16. At P = 4: Quantity demanded is 6, quantity supplied is 3.33 • When P is 4, people are demanding a quantity that is higher than what is supplied • Is this an equilibrium? • No, this is not stable • Someone can increase their production slightly, and sell at a price of 5 to make more profits

  17. Now suppose that P = 9 is an equilibrium • Quantity supplied is 6 • Quantity demanded is 1 • This is not stable either • Someone not selling their entire stock can sell for P = 7 to make more money

  18. A change in supply versus a movement along the supply curve • A change in supply is a shift of the entire supply curve • A movement along the supply curve can occur when the supply curve does not move • Movement occurs when there is a change in price • Similar ideas apply for changes in demand versus a movement along demand curves

  19. What causes shifts in demand? • Price changes of complements and substitutes • Example of complements: baseballs and baseball bats • Example of substitutes: two different brands of cola

  20. What causes shifts in demand? • Income changes • Most goods are normal goods, meaning that when income increases, the demand curve shifts to the right • Some goods are inferior, meaning that when income increases, the demand curve shifts to the left • Changes in preferences, population, and expected future prices

  21. What is happening here? • The demand curve shifted to the right • There is a movement along the supply curve, since supply does not change

  22. What is happening here? • Note that at any price, a higher quantity is demanded on curve D2 than on D1 • The new equilibrium P and quantity (Q) are higher when demand shifts from D1 to D2

  23. What causes shifts in supply? • Anything that changes the cost of production • If the cost of production decreases, supply shifts to the right • If the cost of production increases, supply shifts to the left • A change in number of suppliers • Expectations of future prices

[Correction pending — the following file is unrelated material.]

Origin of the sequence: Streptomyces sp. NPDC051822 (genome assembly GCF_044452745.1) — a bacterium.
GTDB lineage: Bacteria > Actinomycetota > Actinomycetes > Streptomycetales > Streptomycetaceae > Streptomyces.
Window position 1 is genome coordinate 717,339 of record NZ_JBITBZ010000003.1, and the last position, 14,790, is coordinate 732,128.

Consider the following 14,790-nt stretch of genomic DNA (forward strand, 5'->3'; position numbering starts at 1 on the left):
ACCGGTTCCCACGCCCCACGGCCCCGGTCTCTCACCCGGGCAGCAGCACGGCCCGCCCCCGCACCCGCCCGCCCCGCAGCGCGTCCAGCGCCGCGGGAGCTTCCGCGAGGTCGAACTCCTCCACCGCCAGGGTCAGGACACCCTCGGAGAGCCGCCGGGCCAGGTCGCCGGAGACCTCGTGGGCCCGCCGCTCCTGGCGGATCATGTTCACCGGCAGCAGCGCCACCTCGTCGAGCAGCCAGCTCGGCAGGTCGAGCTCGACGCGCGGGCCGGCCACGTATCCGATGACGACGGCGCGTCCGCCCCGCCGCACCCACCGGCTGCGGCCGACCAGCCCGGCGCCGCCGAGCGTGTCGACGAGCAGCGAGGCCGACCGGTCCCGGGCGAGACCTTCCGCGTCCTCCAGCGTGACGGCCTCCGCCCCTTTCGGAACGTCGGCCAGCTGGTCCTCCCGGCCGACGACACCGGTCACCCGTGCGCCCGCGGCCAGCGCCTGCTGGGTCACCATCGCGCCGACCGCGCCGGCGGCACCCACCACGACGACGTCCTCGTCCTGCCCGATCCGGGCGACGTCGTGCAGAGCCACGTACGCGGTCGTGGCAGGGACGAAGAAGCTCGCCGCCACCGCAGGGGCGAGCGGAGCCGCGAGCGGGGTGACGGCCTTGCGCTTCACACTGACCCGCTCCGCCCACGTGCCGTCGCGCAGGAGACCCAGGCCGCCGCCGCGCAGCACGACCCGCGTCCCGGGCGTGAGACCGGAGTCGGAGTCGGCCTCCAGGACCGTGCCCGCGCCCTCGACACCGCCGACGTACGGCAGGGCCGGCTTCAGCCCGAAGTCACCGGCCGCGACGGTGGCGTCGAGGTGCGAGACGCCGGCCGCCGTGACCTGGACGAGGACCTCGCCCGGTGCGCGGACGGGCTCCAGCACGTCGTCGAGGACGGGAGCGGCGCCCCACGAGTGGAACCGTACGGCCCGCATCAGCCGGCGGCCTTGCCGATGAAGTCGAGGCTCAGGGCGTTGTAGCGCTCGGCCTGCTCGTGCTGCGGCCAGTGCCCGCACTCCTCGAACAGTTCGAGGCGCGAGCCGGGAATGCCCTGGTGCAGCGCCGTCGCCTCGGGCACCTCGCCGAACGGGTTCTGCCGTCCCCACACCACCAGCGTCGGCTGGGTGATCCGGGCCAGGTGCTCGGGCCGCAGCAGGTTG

24. What happens when both supply and demand shift? • An example: Both supply and demand shift right

  25. Shift in supply… • …causes Q to increase and P to decrease • Movement from A to B A B

  26. Shift in demand… • …causes Q to increase and P to increase • Movement from B to C C B

  27. What can we conclusively say about changes in Q and P? • Change in supply causes Q to increase and P to decrease • Change in demand causes Q to increase and P to increase • The only conclusion when both supply and demand shift right is that Q increases

  28. Now that we have talked about supply and demand… • …let’s talk about bananas • How many bananas did our volunteer eat today? • Why not any more? • We will talk about what happened here on Friday

  29. Summary • The intersection of demand and supply curves determines equilibrium • Equilibrium is stable • Change in S or D causes the curve to shift • A movement along the supply curve can occur when the supply curve does not move • Both supply and demand can shift, but be careful of your conclusions